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There’s a “Drooling Elmer” In Every Casino

Remembering the players I wish I could forget

By Frank Scoblete

“Nice people try to ignore Drooling Elmer (or just feel sorry for him), but he figures if he can’t attract attention by screaming he will attract it by screaming LOUDER. No experience is so refined or pleasant that he can’t ruin it.”

Casino gambling is the closest thing to going back to high school and dealing with scatter-brained teenagers. (A close second would be driving on the roads of this country, where apparently having a functioning brain is not a requirement for getting a driver’s license.)

In a casino, you rub shoulders with every type of human imaginable—some of whose shoulders you wished they would keep to themselves. It’s sort of like high school, where all manner of kids are dumped together to fend for themselves.

Drooling Elmer

The majority of folks I encounter in casinos are nice, friendly, intelligent and well-groomed—but then there’s the minority, who range from whiny and obnoxious, to disheveled degenerates shuffling around like zombies. There are peasants and paupers, kings and queens, walking the gaming floors, hallways and restaurants of almost any casino.

This is because as long as you’re of legal age, you’re invited to come inside and hang out (and hopefully spend some money). And as anyone whose job it is to deal with large swaths of the citizenry will attest, “Many of them are idiots.”

When it comes to the nice people, you don’t hear too many complaints, do you? “Oh my, Mrs. Jones is just too nice! She gives to charity, helps the poor, goes to church and has a smile for everyone. Isn’t that awful?

The Mrs. Joneses of the world don’t illicit our scorn. But Mrs. Jones’ cousin, Drooling Elmer, sure does. He’s loud, dirty and pushes his way into your life whether you want him there or not. He has no capacity to whisper, or even talk in a normally pitched voice.

On the beach, Drooling Elmer plays loud music; in his car, the thump, thump, thump of the bass can shake the foundations of a skyscraper. He smokes in non-smoking areas; behaves like a hyperactive gorilla when he drinks; and in restaurants, he spits while he eats because he talks with food crammed into a mouth that has more cavities than it does teeth. He’s a poor tipper, too, and loves to degrade waitresses with what he thinks is humor.

Drooling Elmer is the creep who jumps ahead of you in the buffet line and handles the rolls and desserts with his hands instead of using the tongs. He analyzes pieces of these foods, and puts back the ones that are too small—after bringing them up to his hairy nose to smell them.

At the gaming tables he is loud and rude, and wants everyone to share in his misfortune as he laments in foul language about his inability to win. When he does win, he wants the entire world to know as he unleashes simian noises: “Yee ha! Ha ha! Whoo-ah!”

Nice people try to ignore Drooling Elmer (or just feel sorry for him), but he figures if he can’t attract attention by screaming he will attract it by screaming LOUDER. No experience is so refined or pleasant that he can’t ruin it.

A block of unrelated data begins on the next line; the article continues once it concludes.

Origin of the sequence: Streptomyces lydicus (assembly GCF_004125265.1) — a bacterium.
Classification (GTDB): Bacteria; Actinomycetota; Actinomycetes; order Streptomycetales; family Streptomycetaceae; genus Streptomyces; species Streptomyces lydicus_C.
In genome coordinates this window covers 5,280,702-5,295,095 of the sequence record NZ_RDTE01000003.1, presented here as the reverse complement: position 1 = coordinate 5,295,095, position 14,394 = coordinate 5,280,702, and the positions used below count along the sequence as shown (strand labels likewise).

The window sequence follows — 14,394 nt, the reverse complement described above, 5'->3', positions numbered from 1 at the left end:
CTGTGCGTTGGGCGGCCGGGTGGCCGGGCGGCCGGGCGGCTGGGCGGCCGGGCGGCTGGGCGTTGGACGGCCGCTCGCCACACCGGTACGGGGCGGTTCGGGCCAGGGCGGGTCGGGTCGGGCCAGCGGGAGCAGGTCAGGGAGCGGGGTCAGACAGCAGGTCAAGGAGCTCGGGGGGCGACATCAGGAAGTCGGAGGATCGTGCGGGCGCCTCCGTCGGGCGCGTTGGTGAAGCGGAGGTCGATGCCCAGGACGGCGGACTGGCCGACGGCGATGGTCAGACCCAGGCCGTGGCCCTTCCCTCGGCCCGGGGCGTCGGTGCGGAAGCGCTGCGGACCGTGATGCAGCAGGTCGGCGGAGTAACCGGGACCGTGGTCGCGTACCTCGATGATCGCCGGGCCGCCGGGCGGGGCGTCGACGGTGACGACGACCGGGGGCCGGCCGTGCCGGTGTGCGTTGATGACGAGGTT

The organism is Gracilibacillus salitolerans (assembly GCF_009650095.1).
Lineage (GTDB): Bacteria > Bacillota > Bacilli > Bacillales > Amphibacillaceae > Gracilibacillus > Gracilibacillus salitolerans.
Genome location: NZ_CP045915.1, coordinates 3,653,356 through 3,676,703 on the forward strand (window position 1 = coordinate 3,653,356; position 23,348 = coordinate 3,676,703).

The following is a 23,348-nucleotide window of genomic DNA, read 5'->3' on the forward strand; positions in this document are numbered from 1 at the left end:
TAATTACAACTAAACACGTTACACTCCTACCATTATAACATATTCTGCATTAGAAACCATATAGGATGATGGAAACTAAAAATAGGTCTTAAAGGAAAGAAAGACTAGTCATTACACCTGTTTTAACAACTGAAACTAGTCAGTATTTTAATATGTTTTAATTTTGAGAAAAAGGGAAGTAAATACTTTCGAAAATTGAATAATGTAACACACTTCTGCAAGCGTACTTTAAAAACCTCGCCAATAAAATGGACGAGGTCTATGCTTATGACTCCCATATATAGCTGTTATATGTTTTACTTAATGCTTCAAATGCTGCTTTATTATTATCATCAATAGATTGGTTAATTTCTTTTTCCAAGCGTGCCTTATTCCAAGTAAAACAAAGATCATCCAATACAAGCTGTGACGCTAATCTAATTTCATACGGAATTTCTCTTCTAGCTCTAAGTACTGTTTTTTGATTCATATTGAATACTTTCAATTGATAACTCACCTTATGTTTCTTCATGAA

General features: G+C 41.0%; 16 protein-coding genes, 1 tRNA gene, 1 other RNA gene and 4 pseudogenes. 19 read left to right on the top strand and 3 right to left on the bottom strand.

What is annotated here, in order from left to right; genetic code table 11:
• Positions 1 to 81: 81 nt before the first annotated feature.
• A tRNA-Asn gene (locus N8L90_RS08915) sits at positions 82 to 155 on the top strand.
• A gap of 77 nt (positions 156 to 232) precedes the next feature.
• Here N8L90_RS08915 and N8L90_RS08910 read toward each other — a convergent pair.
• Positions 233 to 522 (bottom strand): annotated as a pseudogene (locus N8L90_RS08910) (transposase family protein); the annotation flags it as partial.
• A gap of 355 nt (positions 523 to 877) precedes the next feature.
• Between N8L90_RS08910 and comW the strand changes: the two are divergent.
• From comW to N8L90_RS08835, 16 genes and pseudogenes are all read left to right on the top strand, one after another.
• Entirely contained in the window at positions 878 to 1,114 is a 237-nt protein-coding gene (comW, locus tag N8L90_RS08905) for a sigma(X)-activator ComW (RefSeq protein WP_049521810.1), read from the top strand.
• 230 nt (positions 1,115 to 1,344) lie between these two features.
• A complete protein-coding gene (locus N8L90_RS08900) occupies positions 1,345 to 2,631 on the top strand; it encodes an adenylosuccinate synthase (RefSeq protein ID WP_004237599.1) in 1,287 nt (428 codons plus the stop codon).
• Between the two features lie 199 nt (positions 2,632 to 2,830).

In truth, most people are nice, or at the very least, tolerable. Yet for me, Drooling Elmers seem to dominate the landscape—just as hordes of ploppies dominated my days as a high-school teacher. While most people have long since forgotten about the ploppies who irritated them back in high school, or as recently as during their last casino visit, I remember all of them.

Like the Californian heart surgeon who turned over a blackjack table at the Golden Nugget because he was losing. Or, the drunken woman at the Silverton who passed out on my lap and then slid to the floor in a heap. I remember the player who threw a towel into the dealer’s face at the Maxim after he purposely dumped a drink onto the table. And how can I can forget the numbskull who relieved himself onto the leg of a dealer at a craps table (at a casino that shall remain nameless)?

I remember the young lady who unleashed a torrent of profanity at the dealers at The Mirage because she thought all the games were fixed against her. And of course there were the two elderly women in Atlantic City, one with blue hair and the other with flaming red hair, fist-fighting over a slot machine and pulling each others’ dyed hair out by the roots.

I remember the blackjack player at Tropicana who abused an entire table for causing him to lose, because none of them “played correctly.” And at several casinos, I’ve seen inebriated players lose their lunch onto the middle of the craps layout.

Then again, I suppose it does keep things interesting. Between the constant action and the Drooling Elmers, there’s never a dull moment in the casino. I’m sure you’ve got your memories, too!

Frank Scoblete, #1 best-selling gaming author, is director of Golden Touch advantage-play seminars. Web sites: and Recent book is The Virgin Kiss! Join Frank at The World Casino Championships in August in Las Vegas. Go to: for more information. To order Frank’s products or a free brochure: 1-800-944-0406.

There’s a “Drooling Elmer” In Every Casino.

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